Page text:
Faith is about realizing what we lack (Isaiah 49:4) and relying on God instead of ourselves (Isaiah 26:3) as a child would (Matthew 7:8,11).


All Christians believe that we shouldn’t live life without divine help.


Faith is believing we can’t live life on our own.

Most of us have struggles in life: finances (Luke 16:13), relationships (Colossians 3:19), self-esteem (Galatians 1:10), etc. Most of us also try to improve our lives using our own power (Isaiah 49:4): work harder, date more, and look better. This is actually one of the devil’s greatest lies that forces you to be his slave (Hebrews 2:14,15). Without God, do you have everything you want? If so you may think you don’t need God (Mark 10:25); but if you desire more, then realize Jesus wants to give you an abundant life (John 10:10).

Faith is taking God’s resources.

God isn’t looking for people who think they have it all: He desires the sick (Mark 2:17). He desires to give “perfect peace” (Isaiah 26:3) and strength to those who trust in the Lord (Isaiah 40:29-30,31). You don’t need to be anxious anymore, because God cares about you (I Peter 5:7). He will make sure all of your needs are met (Philippians 4:19) if you seek God (Matthew 6:25,33).

Faith is believing God’s love.

The word “faith” might seem confusing or intimidating, but it’s just the trust a child has with his father (I John 3:1). A child doesn’t question if his father loves him and will give him nice things (Matthew 7:8,11). Instead of doubting, a child hopes (Hebrews 11:1). This is why we say He is “Our Father” (Matthew 6:9) because only full child-like faith is worthy (Luke 18:17). Faith is about not relying on our own mind (Proverbs 3:5-6) or what we see (II Corinthians 5:7) but on God as our guide (Psalms 48:14).


To the controller, faith is doing nothing.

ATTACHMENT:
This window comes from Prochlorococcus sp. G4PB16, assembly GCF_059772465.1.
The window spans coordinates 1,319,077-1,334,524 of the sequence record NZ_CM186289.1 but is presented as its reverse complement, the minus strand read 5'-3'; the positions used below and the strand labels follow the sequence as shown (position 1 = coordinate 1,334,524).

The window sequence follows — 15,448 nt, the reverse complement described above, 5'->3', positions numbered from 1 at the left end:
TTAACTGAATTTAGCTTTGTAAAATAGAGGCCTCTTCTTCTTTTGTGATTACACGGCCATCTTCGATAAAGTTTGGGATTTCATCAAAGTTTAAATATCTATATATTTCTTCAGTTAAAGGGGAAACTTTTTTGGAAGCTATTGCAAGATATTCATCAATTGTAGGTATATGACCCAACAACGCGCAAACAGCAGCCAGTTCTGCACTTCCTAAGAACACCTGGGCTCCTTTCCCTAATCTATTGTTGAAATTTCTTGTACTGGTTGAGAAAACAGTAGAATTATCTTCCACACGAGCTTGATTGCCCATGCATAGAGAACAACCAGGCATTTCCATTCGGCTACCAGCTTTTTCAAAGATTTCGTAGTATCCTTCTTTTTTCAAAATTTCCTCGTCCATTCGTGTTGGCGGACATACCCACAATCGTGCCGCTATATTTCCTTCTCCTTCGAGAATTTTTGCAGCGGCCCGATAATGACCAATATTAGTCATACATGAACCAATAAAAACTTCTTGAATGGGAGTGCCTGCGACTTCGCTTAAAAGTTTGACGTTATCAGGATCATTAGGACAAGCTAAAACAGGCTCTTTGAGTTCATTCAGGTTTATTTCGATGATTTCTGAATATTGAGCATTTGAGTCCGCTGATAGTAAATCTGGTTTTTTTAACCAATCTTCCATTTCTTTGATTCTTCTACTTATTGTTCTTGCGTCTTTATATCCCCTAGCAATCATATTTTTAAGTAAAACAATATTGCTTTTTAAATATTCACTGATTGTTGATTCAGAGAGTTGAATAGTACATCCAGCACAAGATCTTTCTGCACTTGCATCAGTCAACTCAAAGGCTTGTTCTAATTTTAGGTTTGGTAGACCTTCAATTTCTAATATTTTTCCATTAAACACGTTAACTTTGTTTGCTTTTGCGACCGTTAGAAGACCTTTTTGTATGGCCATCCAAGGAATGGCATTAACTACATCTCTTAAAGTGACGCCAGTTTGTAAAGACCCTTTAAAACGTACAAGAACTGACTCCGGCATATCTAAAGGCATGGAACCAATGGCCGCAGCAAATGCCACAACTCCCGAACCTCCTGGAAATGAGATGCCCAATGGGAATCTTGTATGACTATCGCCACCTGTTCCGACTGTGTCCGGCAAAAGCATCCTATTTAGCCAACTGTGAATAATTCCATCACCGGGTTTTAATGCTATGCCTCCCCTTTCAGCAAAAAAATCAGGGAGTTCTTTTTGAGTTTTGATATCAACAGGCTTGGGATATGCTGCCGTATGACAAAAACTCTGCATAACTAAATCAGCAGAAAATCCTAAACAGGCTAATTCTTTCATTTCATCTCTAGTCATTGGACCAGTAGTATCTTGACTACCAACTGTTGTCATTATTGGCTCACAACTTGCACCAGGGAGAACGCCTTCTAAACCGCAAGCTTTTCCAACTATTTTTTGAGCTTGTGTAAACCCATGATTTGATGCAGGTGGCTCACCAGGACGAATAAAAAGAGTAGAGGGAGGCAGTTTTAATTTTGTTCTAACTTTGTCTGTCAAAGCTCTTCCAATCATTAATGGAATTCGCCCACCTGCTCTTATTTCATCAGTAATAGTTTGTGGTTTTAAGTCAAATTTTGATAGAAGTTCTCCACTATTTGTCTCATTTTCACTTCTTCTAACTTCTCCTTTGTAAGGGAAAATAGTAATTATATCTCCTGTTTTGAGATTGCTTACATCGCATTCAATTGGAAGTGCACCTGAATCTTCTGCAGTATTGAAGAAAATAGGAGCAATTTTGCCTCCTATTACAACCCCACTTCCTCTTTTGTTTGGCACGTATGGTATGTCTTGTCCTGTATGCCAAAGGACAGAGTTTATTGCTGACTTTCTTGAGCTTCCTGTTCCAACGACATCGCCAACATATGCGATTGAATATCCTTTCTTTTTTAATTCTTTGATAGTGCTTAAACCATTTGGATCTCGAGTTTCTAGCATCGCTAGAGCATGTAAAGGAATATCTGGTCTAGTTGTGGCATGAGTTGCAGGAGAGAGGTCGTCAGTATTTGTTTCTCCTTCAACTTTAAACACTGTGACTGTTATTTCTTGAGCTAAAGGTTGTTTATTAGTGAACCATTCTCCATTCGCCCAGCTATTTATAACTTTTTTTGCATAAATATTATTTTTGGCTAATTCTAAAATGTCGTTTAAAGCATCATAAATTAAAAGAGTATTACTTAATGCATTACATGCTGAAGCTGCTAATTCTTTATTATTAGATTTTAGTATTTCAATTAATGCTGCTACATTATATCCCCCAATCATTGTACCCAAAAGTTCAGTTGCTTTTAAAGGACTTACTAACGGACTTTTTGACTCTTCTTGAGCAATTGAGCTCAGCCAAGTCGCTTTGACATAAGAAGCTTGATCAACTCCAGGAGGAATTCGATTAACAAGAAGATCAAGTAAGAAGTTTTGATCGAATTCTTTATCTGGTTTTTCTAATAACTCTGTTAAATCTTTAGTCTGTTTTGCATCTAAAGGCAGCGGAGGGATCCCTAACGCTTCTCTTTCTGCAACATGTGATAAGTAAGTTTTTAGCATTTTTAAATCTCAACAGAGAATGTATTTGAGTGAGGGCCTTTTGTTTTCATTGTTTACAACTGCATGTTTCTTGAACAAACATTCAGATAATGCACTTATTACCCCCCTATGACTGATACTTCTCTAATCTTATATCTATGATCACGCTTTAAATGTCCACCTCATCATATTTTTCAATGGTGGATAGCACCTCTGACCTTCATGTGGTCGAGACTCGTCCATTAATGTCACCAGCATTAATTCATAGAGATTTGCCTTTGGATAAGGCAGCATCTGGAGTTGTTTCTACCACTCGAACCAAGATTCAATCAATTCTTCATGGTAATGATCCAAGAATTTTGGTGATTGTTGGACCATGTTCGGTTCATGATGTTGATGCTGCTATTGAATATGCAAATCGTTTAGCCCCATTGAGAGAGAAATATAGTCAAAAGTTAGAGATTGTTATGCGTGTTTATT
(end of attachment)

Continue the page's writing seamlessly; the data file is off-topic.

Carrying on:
Faith can be difficult for those who like to overly control their environment. One of the best examples of “let go and let God” or “Jesus taking the wheel” is when the Israelites were afraid of the impending war with the powerful Egyptians (Exodus 14:10). Fear causes us to settle for less in this life, enslaving us to evil (Exodus 14:12). Many times, God actually wants us to do nothing (Exodus 14:14). If you stop trying to control everything, your eyes will be opened to the reality that God already has your situation under control (Isaiah 46:10; I Corinthians 15:27).

To the timid, faith is taking action.

Faith can be difficult for those who are timid and cowardly, but God has already given you a spirit of power and self-control (II Timothy 1:7). Faith is about trusting that God will help you improve this world (Ephesians 5:11). You don’t need to be confrontational (Psalms 1:1); you just need to do the good works God has called you to (Matthew 5:16).

Abraham is the Father of Faith.

Abraham is sometimes known as the Father of Faith (Romans 4:12,16) because Paul often uses him as an example of how we are saved through faith (Romans 4; Galatians 3). Abram (his old name) trusted God to leave the comforts of his own town and family to an unknown place (Genesis 12:1; Hebrews 11:8-9). He had faith that he’d be the father of many nations, even though he and his wife were old (Romans 4:19). No circumstance made him waver in trusting in God with “full conviction” (Romans 4:20). As the ultimate example of faith to us (Romans 4:22-24), although Abraham just wanted a son to continue his legacy (Genesis 15:1-2), and he had to wait 25 years to get him (Genesis 12:4; Genesis 21:5), God required that he sacrifice him (Genesis 22:1-2) to test his loyalty. Abraham succeeded (Genesis 22:10,12; Hebrews 11:17), and became the “father of many nations” (Genesis 17:4-5).